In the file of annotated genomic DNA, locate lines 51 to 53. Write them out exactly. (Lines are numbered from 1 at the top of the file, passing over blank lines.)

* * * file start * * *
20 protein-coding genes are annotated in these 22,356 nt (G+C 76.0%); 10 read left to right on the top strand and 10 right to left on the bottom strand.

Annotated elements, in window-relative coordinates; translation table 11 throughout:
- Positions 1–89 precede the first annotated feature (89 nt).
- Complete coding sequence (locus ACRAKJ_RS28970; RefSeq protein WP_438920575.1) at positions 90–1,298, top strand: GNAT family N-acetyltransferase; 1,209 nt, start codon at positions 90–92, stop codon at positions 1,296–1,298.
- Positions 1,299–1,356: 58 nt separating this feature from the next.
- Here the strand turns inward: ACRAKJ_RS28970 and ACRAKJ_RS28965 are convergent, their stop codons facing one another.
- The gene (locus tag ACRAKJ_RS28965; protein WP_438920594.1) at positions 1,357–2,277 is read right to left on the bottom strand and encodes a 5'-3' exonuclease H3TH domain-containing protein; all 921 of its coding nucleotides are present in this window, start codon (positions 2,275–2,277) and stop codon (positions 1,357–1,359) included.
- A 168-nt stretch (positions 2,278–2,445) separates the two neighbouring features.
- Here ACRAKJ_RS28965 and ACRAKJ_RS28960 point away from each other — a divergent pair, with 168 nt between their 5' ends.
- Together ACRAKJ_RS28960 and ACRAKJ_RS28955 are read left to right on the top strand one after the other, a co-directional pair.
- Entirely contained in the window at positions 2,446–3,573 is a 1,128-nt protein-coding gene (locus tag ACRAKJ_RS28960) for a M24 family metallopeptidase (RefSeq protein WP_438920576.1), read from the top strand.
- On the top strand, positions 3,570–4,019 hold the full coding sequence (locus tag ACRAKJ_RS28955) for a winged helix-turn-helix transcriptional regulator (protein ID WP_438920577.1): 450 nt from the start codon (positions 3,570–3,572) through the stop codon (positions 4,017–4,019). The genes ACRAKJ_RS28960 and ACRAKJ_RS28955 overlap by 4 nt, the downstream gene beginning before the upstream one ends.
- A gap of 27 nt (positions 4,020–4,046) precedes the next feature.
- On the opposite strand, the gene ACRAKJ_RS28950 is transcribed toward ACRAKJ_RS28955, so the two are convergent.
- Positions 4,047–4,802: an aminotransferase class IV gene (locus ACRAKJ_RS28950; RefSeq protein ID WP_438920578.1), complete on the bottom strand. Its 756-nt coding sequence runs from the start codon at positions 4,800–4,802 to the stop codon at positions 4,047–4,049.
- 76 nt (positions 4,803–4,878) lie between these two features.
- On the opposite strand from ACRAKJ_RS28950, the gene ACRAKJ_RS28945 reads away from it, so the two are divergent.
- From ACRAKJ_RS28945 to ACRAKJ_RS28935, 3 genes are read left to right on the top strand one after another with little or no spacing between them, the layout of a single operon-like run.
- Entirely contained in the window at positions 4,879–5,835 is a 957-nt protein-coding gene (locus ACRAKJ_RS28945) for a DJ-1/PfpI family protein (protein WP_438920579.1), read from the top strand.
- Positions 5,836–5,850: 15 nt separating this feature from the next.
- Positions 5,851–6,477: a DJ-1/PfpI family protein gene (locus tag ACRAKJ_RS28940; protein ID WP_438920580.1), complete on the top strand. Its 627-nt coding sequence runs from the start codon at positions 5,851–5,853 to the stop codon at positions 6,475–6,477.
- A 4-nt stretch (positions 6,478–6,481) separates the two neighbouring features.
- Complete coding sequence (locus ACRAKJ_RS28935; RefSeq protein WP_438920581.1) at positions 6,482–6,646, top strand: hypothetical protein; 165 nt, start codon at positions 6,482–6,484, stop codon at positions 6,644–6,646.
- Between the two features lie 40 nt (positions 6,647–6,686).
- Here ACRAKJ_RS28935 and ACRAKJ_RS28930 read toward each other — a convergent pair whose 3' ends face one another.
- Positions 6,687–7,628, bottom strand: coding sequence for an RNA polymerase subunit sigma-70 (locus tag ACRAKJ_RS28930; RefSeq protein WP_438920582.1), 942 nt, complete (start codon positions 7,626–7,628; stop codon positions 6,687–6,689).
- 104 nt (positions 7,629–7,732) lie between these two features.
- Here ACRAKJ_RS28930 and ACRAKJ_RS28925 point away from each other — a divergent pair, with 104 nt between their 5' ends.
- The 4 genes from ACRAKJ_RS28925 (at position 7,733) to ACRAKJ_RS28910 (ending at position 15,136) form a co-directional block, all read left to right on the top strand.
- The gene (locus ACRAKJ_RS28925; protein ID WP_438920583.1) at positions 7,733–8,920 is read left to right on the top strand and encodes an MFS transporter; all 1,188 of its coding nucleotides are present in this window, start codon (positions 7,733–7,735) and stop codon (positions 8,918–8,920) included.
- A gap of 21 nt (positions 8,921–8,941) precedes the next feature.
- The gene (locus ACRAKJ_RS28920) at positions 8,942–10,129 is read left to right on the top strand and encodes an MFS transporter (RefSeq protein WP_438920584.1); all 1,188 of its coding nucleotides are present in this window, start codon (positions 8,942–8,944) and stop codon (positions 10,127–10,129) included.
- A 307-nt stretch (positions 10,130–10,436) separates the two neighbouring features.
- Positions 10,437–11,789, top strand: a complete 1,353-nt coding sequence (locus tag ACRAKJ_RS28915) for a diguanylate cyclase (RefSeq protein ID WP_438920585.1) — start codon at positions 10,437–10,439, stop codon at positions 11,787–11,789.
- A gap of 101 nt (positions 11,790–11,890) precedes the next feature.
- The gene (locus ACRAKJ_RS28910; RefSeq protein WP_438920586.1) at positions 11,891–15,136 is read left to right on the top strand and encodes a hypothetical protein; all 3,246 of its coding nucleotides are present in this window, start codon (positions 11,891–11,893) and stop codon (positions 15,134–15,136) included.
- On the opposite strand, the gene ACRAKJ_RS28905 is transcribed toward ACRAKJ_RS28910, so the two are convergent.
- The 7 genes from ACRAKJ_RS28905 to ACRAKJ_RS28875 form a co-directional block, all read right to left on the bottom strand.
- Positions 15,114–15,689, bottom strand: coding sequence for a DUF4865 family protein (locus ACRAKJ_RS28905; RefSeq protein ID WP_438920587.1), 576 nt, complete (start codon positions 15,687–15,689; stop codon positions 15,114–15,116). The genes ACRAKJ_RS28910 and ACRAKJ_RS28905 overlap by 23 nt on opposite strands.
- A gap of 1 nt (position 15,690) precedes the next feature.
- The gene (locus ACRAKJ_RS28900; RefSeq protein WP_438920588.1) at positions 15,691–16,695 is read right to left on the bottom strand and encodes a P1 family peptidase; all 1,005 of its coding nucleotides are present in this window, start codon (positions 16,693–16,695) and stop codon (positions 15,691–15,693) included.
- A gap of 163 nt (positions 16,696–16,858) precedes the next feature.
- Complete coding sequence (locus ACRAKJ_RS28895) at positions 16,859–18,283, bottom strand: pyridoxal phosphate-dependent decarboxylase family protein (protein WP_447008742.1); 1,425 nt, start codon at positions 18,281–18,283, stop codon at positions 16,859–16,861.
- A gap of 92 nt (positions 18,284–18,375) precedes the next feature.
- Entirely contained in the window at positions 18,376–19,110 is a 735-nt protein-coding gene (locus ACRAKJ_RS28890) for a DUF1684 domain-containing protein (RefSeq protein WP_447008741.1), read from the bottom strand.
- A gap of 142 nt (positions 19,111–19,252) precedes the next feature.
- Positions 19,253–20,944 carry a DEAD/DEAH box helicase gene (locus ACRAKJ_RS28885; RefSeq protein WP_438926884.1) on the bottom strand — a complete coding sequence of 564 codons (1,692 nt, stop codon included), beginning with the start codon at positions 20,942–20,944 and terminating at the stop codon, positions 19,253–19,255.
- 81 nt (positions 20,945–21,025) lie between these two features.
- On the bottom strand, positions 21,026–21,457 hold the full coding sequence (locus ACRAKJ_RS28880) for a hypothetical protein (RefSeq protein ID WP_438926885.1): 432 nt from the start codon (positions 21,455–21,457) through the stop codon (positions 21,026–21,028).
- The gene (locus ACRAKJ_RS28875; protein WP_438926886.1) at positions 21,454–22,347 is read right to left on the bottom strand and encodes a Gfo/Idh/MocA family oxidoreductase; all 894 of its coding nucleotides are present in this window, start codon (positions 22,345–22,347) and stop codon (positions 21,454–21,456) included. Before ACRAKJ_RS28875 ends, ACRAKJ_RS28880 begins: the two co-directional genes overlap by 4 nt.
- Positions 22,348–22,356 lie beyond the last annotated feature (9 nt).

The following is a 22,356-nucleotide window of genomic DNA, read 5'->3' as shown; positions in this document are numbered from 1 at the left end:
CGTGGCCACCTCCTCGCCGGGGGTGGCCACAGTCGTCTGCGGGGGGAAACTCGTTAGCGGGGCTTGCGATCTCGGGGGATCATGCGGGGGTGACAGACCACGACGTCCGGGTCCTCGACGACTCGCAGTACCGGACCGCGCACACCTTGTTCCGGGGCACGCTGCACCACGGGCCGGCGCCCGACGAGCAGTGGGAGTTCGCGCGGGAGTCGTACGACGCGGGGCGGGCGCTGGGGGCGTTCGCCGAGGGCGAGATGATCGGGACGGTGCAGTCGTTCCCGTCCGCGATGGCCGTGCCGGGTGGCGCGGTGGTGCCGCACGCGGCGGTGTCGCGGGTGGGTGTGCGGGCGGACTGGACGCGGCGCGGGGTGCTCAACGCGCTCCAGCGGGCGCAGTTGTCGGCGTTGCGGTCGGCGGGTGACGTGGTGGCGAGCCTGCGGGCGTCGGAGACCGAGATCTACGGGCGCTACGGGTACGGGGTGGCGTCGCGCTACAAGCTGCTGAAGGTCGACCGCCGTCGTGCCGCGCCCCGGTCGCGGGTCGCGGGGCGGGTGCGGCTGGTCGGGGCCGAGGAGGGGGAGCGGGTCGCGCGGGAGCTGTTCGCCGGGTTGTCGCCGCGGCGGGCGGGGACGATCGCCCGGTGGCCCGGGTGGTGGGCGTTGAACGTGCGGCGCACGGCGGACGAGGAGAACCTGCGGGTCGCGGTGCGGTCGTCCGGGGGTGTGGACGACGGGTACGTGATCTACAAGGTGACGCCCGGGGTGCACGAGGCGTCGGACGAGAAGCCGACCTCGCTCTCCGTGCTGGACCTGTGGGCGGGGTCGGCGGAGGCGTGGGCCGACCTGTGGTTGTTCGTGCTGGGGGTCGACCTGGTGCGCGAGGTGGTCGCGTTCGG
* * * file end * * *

- Positions 22,348–22,356 lie beyond the last annotated feature (9 nt).

The following is a 22,356-nucleotide window of genomic DNA, read 5'->3' as shown; positions in this document are numbered from 1 at the left end:
CGTGGCCACCTCCTCGCCGGGGGTGGCCACAGTCGTCTGCGGGGGGAAACTCGTTAGCGGGGCTTGCGATCTCGGGGGATCATGCGGGGGTGACAGACCACGACGTCCGGGTCCTCGACGACTCGCAGTACCGGACCGCGCACACCTTGTTCCGGGGCACGCTGCACCACGGGCCGGCGCCCGACGAGCAGTGGGAGTTCGCGCGGGAGTCGTACGACGCGGGGCGGGCGCTGGGGGCGTTCGCCGAGGGCGAGATGATCGGGACGGTGCAGTCGTTCCCGTCCGCGATGGCCGTGCCGGGTGGCGCGGTGGTGCCGCACGCGGCGGTGTCGCGGGTGGGTGTGCGGGCGGACTGGACGCGGCGCGGGGTGCTCAACGCGCTCCAGCGGGCGCAGTTGTCGGCGTTGCGGTCGGCGGGTGACGTGGTGGCGAGCCTGCGGGCGTCGGAGACCGAGATCTACGGGCGCTACGGGTACGGGGTGGCGTCGCGCTACAAGCTGCTGAAGGTCGACCGCCGTCGTGCCGCGCCCCGGTCGCGGGTCGCGGGGCGGGTGCGGCTGGTCGGGGCCGAGGAGGGGGAGCGGGTCGCGCGGGAGCTGTTCGCCGGGTTGTCGCCGCGGCGGGCGGGGACGATCGCCCGGTGGCCCGGGTGGTGGGCGTTGAACGTGCGGCGCACGGCGGACGAGGAGAACCTGCGGGTCGCGGTGCGGTCGTCCGGGGGTGTGGACGACGGGTACGTGATCTACAAGGTGACGCCCGGGGTGCACGAGGCGTCGGACGAGAAGCCGACCTCGCTCTCCGTGCTGGACCTGTGGGCGGGGTCGGCGGAGGCGTGGGCCGACCTGTGGTTGTTCGTGCTGGGGGTCGACCTGGTGCGCGAGGTGGTCGCGTTCGG